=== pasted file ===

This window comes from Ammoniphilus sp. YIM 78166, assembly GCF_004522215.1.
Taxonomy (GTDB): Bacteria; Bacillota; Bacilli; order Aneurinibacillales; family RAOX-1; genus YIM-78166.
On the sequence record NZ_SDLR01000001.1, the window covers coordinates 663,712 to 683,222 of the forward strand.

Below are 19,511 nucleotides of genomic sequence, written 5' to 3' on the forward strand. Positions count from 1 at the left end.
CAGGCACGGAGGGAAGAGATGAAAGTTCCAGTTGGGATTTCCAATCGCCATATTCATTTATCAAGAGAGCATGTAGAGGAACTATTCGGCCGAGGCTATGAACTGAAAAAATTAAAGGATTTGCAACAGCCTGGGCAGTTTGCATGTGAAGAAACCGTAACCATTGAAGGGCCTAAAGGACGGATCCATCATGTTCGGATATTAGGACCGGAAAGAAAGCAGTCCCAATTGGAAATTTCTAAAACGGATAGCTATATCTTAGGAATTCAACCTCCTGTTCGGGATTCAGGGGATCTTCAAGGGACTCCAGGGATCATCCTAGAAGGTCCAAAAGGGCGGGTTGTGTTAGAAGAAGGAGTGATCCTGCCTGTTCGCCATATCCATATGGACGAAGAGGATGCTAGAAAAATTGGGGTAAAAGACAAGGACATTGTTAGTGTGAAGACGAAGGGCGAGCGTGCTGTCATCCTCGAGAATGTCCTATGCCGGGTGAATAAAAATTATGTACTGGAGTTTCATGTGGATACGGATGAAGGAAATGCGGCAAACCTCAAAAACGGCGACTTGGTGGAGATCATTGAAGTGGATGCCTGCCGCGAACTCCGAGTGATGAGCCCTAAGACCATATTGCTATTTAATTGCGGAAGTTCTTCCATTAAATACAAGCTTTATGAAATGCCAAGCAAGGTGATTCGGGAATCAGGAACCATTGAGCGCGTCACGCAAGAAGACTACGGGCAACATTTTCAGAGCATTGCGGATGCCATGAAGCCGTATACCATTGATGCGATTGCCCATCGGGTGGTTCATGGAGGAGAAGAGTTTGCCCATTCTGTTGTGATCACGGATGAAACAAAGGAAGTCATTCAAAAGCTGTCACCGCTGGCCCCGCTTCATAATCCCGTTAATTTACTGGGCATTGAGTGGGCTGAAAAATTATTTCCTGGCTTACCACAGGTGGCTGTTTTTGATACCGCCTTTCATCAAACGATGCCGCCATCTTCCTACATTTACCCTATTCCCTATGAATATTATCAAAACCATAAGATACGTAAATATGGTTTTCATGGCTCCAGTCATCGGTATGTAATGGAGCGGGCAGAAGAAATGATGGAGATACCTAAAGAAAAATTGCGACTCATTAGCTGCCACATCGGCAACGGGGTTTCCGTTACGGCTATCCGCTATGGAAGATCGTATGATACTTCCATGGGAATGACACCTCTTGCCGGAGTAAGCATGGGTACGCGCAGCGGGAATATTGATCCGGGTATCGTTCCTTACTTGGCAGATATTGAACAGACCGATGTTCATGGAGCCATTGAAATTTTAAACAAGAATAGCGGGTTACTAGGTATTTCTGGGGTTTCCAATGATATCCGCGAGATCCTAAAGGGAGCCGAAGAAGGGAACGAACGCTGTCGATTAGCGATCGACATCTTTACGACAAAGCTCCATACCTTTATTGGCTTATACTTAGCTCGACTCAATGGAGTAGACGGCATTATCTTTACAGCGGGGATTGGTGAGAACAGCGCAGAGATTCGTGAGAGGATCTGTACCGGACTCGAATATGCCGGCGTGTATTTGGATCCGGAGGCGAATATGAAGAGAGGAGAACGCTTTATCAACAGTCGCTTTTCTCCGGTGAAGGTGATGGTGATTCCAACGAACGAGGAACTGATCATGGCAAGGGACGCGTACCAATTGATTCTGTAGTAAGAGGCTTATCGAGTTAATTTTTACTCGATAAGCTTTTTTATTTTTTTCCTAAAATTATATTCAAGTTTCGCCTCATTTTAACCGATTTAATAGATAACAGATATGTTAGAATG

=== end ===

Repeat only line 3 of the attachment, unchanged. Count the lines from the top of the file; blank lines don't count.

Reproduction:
On the sequence record NZ_SDLR01000001.1, the window covers coordinates 663,712 to 683,222 of the forward strand.